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todayAugust 4, 2022

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John Segun Odeyemi contends that there are other vital issues that must be addressed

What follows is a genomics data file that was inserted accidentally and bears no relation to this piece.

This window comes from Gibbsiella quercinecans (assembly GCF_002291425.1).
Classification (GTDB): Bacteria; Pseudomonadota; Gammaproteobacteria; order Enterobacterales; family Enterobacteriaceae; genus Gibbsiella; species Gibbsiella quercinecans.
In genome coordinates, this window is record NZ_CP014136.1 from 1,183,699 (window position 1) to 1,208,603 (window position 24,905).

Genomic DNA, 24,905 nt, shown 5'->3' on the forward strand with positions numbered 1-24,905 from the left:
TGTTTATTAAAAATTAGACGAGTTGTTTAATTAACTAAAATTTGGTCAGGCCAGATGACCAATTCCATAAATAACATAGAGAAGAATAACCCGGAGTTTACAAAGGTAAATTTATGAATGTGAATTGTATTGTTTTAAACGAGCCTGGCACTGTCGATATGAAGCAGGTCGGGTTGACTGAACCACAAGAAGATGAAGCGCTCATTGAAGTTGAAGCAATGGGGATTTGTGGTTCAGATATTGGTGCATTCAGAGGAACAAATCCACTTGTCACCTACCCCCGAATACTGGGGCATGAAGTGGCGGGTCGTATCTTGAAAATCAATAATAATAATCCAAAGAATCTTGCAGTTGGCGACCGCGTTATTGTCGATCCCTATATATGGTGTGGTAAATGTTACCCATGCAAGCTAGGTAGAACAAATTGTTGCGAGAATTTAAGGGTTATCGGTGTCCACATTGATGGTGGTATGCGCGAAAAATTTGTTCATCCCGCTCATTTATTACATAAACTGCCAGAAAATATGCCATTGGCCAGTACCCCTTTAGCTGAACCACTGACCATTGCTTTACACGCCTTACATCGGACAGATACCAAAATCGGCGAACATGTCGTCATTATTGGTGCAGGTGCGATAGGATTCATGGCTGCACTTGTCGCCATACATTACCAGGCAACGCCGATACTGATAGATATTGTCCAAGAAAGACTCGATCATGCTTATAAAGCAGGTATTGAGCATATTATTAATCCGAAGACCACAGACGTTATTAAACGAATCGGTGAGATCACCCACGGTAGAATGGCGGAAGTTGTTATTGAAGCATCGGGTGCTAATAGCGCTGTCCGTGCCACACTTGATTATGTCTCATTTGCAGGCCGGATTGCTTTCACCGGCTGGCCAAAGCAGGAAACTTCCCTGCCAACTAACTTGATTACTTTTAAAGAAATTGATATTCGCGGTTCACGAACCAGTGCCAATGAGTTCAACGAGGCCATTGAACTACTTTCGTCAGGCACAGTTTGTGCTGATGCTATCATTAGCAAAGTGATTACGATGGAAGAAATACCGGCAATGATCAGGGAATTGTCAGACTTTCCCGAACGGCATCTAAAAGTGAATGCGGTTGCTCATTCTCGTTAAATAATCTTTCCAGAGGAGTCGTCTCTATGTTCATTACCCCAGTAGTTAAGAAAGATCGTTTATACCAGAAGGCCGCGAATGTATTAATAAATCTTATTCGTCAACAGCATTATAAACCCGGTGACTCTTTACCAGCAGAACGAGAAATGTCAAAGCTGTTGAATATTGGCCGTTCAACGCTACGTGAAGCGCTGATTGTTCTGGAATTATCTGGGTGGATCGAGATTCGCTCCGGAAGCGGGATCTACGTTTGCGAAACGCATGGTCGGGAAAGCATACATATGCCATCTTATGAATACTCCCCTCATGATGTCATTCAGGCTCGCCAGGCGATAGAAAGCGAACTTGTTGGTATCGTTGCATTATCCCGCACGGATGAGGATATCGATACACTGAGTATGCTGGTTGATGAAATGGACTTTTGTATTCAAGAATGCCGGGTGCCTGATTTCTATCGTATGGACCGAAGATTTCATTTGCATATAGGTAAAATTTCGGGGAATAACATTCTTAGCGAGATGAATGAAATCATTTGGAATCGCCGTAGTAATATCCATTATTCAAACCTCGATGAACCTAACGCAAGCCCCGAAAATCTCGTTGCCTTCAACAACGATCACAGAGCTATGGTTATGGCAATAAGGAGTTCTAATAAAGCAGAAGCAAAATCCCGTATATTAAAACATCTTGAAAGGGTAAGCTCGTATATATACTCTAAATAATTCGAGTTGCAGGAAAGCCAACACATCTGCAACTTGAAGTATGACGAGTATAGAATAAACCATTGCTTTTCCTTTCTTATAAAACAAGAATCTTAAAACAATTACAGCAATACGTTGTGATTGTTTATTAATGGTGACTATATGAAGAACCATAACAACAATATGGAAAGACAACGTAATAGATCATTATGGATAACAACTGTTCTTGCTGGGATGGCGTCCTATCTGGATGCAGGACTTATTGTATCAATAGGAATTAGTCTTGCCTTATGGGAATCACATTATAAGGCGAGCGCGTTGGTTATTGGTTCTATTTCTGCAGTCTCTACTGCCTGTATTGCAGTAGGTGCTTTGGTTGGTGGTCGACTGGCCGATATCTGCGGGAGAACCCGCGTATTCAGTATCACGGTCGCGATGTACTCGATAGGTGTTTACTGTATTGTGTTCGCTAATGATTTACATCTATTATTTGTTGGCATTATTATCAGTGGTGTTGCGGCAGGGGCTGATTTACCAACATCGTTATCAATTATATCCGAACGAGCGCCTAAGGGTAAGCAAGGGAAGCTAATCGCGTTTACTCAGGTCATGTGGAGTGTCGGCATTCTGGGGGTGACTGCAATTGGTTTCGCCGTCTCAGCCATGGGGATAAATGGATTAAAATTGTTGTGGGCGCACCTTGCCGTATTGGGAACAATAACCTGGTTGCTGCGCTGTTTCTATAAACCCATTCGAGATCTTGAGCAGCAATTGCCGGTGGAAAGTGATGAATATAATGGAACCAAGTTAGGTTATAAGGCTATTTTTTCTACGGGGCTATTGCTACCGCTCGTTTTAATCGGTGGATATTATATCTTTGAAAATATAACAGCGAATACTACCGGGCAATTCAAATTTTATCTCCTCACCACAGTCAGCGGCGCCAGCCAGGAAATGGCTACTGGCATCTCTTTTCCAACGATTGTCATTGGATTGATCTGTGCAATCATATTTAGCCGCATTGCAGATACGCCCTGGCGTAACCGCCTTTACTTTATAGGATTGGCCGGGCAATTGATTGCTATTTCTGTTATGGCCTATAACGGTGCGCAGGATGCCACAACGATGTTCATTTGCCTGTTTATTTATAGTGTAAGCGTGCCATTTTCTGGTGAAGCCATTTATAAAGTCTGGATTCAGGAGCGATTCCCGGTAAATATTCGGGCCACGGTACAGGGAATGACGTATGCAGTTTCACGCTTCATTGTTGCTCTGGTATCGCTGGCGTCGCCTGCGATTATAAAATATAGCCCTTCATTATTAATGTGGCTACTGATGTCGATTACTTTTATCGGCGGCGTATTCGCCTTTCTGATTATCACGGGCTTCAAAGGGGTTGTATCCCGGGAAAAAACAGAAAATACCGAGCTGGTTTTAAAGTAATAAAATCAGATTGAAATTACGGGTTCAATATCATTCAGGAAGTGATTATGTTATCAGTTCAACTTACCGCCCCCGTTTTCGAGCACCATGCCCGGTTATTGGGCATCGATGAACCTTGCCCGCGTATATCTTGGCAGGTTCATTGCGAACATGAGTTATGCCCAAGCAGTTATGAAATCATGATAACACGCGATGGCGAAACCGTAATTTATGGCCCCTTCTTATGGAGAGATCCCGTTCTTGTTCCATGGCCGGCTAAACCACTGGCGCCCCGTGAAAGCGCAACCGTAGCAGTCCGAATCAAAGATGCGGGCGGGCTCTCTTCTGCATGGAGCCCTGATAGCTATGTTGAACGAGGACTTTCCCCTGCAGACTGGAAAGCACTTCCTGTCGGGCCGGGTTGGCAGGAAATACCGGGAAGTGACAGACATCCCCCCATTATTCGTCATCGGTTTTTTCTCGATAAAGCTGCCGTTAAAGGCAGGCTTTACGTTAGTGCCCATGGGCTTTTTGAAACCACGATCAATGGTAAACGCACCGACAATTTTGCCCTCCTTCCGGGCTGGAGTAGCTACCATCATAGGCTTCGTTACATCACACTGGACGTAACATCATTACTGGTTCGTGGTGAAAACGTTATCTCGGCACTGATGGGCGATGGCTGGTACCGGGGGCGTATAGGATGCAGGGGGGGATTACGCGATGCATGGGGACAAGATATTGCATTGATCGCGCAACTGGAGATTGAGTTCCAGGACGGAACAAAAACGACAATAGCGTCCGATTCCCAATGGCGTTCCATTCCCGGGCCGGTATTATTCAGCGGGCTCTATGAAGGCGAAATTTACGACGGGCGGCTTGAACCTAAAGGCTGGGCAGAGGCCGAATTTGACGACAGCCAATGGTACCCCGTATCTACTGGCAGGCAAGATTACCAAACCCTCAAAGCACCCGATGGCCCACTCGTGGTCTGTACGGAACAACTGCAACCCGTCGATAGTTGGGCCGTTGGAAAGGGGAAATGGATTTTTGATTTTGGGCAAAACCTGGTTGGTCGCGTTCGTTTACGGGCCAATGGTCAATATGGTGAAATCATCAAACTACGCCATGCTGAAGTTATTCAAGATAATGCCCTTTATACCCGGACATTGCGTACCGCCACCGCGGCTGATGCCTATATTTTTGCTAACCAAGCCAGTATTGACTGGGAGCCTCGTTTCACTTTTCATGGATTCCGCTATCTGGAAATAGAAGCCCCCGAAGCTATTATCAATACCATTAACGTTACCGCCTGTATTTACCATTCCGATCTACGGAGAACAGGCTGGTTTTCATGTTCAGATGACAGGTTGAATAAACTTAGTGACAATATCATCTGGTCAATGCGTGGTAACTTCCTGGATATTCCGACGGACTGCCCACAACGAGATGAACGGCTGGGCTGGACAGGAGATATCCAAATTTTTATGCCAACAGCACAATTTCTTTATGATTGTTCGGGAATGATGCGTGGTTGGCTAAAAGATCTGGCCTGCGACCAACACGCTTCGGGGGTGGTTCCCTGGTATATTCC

I had the good fortune of reading an article published in the Nigerian tribune on July 25, 2022 by Lasisi Olagunju.  The piece is titled “Before they kidnap our President.”  In this essay, Olagunju used the Nigerian musician Asa’s presentation at the launch of the Nigerian National Petroleum Company in Abuja to preface his argument.  Asa shocked the audience including President Buhari by singing her song, Fire on the Mountain, defiantly stating that the country is on fire but no one is running.  Olagunju also related an instance on a recent business trip to Ghana, on which the immigration officers went from one hotel room to another checking to know the status of those lodging.  Upon inquiry, Olagunju was told that this is a security policy put in place to keep out the likes of Fulani herdsmen, Boko Haram, and other possible forms of terrorism, insurgency and insecurity.  This was his backdrop for addressing the question of the upcoming elections given the spate of violent insecurity in the land and the government’s obvious inability to address the situation.